Man, did I get some wild replies to my request for research ideas last week. People want to know about everything from in-laws to first kisses to whether people wash their hands after they go to the bathroom. Real highbrow stuff.

Some of you asked for free market research for your companies. Nice try.

There were multiple ideas around things like cryptocurrency, daily fantasy sports, and smart home technology. I’ll get to as much of it as I can eventually. Thanks for the suggestions.

For now, you’ll be happy (or disturbed) to know that 60% of people “always” wash their hands after going to the bathroom. 29% do it “more often than not” and 11% “rarely or never” do it. Women are much more likely than men, GenXers do it the most, and people without kids do it the least. So, basically, the cleanest hand you will shake today is a mom’s.

Otherwise, here are some of the cool things we’re seeing right now:

Donald Trump is fundamentally changing the advertising landscape. I told you last week about the research I was doing – how we’ve seen an incredible spike in readership of political blogs and websites, even long after the election. Not only are people obsessed with today’s political theater but they’re seeking out niche, non-traditional outlets that affirm and even cater to their existing beliefs. It’s stealing eyeballs away from the NFL (but not more than other types of TV), tightening the noose around traditional newspapers, and forcing advertisers to either take sides or lose customer loyalty. This is a fairly long read (about 1400 words) – so fill up your coffee first – but it’s important. Expect me to expound on this in the weeks to come.

Sales of Amazon Echo must have crushed it over the holidays. See for yourself below. Before the heart of the 2017 holiday season, Echo ownership (Alexa or Dot) sat at around 11% of the U.S. adult population, with 8% having owned one of the devices for a year or more. But fix your gaze on the little blue box. 5% of U.S. consumers claim to have purchased/received an Echo device in just the past two months. That’s 45% growth. Staggering. One sour note for Bezos & Crew: 75% of consumers say they’ve either ditched their Echo device or have no intention of ever buying one. Amazon has some work to do if Echo is to become truly mainstream.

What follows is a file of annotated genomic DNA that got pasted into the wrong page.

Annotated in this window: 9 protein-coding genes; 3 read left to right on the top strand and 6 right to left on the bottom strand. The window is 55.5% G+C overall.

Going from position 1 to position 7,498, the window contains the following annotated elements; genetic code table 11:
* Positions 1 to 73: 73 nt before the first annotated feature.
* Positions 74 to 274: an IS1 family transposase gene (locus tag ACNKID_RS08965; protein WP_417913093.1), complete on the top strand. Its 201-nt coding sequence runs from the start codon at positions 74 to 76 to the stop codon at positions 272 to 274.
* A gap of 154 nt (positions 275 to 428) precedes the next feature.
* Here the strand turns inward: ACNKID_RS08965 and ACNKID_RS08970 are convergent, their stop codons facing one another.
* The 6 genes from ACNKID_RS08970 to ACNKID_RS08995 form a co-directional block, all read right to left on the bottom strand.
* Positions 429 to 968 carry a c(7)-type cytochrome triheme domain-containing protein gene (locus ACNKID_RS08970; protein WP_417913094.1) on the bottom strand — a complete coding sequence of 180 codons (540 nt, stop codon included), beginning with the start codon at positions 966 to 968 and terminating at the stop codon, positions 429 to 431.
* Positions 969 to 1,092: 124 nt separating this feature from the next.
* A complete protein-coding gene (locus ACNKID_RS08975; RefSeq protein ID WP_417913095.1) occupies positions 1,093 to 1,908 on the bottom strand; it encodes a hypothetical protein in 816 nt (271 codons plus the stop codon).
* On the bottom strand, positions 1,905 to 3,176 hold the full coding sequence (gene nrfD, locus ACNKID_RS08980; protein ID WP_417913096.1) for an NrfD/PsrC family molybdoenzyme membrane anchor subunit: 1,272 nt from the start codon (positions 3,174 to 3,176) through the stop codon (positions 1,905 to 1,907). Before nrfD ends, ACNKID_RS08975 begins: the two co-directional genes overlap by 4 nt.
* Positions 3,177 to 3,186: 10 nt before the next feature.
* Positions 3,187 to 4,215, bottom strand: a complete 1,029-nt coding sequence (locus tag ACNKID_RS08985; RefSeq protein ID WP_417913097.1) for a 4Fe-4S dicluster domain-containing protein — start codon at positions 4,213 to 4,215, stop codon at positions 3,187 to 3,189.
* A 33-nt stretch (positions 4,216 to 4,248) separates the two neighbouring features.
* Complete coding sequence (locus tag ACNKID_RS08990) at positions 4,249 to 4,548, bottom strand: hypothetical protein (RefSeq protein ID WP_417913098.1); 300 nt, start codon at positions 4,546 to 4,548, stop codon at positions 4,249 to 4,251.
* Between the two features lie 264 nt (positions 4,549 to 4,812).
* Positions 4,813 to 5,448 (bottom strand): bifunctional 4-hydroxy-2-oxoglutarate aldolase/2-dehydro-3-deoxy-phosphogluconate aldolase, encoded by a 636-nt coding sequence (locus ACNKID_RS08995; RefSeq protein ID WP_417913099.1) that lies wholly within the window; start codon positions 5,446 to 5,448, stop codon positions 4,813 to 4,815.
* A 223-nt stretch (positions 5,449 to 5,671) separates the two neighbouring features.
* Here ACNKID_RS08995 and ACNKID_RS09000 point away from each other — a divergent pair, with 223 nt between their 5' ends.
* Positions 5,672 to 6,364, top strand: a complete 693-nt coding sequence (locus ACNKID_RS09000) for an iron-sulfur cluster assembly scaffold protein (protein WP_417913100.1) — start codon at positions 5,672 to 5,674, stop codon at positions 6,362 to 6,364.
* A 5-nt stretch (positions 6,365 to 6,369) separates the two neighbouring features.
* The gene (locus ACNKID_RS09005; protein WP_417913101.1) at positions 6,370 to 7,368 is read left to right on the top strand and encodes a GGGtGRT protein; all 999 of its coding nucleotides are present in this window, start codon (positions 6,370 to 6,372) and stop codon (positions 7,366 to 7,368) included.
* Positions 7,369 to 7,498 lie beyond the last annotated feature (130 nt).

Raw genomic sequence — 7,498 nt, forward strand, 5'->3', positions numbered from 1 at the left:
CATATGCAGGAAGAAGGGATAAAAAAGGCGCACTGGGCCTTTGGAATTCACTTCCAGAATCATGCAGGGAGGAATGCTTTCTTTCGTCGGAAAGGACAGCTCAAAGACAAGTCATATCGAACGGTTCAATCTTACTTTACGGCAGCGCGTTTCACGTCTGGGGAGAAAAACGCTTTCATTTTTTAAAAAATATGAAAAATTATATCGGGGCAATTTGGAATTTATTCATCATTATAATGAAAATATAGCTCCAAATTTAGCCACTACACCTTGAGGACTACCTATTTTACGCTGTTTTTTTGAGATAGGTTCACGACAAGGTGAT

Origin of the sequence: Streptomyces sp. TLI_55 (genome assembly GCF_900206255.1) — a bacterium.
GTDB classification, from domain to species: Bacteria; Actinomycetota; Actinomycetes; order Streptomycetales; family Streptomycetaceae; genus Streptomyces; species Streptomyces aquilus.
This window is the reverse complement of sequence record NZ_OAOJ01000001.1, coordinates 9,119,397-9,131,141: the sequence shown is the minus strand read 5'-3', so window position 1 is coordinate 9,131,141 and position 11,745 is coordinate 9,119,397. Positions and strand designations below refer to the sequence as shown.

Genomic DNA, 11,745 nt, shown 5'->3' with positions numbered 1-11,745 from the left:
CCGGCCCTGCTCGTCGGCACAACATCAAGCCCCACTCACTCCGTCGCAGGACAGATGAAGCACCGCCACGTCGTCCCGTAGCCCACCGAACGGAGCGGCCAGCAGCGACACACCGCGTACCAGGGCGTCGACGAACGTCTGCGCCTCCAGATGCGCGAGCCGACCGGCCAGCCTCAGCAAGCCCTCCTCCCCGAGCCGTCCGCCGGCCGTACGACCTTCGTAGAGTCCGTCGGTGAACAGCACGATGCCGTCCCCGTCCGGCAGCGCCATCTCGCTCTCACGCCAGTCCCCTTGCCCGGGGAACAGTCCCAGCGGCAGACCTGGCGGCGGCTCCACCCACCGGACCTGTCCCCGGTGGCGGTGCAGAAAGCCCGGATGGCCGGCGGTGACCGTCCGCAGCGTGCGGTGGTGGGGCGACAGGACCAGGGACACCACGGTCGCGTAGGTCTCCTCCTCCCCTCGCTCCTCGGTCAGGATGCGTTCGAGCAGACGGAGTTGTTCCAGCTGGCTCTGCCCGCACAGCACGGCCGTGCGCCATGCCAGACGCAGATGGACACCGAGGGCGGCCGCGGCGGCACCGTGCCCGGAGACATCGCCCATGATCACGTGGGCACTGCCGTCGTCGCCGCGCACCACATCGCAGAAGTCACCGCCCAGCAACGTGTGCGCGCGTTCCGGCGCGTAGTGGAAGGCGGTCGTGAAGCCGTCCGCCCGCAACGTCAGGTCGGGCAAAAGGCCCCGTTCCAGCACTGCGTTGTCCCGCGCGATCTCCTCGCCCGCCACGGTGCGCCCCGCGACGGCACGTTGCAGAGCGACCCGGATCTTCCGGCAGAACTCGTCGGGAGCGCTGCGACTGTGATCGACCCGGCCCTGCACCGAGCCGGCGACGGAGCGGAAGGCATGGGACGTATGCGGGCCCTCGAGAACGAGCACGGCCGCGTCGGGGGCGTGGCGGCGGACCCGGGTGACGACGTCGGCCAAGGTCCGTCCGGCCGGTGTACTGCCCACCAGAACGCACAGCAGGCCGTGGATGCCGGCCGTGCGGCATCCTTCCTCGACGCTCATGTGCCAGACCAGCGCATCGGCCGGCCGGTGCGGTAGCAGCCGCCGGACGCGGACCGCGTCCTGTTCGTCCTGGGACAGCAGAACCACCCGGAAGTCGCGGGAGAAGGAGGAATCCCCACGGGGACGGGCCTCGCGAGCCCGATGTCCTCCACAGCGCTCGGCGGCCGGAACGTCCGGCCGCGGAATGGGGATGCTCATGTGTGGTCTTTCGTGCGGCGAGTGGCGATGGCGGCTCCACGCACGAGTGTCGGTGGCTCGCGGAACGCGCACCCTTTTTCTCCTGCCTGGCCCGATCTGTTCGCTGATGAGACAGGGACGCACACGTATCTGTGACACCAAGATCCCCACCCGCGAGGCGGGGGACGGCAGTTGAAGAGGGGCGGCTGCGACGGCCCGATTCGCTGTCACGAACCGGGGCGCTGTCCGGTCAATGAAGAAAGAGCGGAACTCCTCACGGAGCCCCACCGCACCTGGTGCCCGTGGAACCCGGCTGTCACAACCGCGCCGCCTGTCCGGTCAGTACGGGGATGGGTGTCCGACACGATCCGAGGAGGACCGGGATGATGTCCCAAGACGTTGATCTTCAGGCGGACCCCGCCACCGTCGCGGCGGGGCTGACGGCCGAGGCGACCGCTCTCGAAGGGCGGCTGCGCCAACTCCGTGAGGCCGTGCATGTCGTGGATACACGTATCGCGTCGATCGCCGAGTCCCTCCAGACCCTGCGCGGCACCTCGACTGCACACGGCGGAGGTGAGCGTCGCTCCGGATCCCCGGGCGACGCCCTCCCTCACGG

Conversely, Airbnb seems to have hit a plateau. I’m working on research about an uncannily-consistent “Tech Adopter Ceiling” and there actually appear to be two: One at around 10% of the population (people who will try anything) and one at 25% (the 10% of early adopters plus 15% who are early followers). The Amazon Echo has vaulted through that first barrier but looks to be in danger of hitting the second. Airbnb, seems to be mired short of the lower ceiling with little signs of improvement. We’ve seen it in our data for almost a year. Morgan Stanley confirmed it in November. Maybe they need funnier ads…

Funny commercials are the boss, while informative ones are on the rise. This chart probably won’t shock anyone. People love funny commercials – more than all other kinds combined. But it’s interesting to note that “informative” ads rose in popularity from 17% to 21% in 2017. Maybe in an era of fake news, some people are clamoring for more data.

It’s definitely NOT funny to put kids wearing racially-offensive sweatshirts in your ads. Do I really need to tell you that? Because somebody should have told H&M. After their inexplicable decision to feature an African-American kid in a dubiously-embossed hoodie, H&M’s brand favorability in our tracking data fell 25% almost overnight and hasn’t rebounded. Retail is tough enough right now. Don’t make it harder on yourself by being stupid.

Laundry detergent pods are pretty cool, so long as you don’t eat them. One in five U.S. consumers have moved away from traditional laundry detergent toward more hip and trendy pods. Share is rising fastest among Millennials – at least those who actually wash their own laundry – 25% of whom use pods. Why did we think to look at these numbers this week? Because kids daring each other to eat laundry pods is apparently a thing now. Talk about a conversation I never expected to have with my daughters…

Random (Handy) Stats of the Week

Searching our question database for “hands” to find the hand-washing data led me to these gems:

  • 85% of people write right-handed, 11% left-handed, and 5% can write with both;
  • 66% of smartphone owners type with one hand, 34% type with both;
  • 75% of people prefer paper towels in a public restroom, 21% prefer hand dryers;
  • 41% of people wash their dishes by hand;
  • 29% of people believe hand sanitizer is bad for you;
  • 62% of couples hold hands in public.

That was a lot more than usual this week. Thanks for reading this far.

Hoping you’re well.


In case you’re wondering, this is an informal email I write to CivicScience clients, friends, and other VIPs every Saturday morning. If you’re getting this, you’re either one of those people or were referred to me by one of them. I always love your comments and feedback.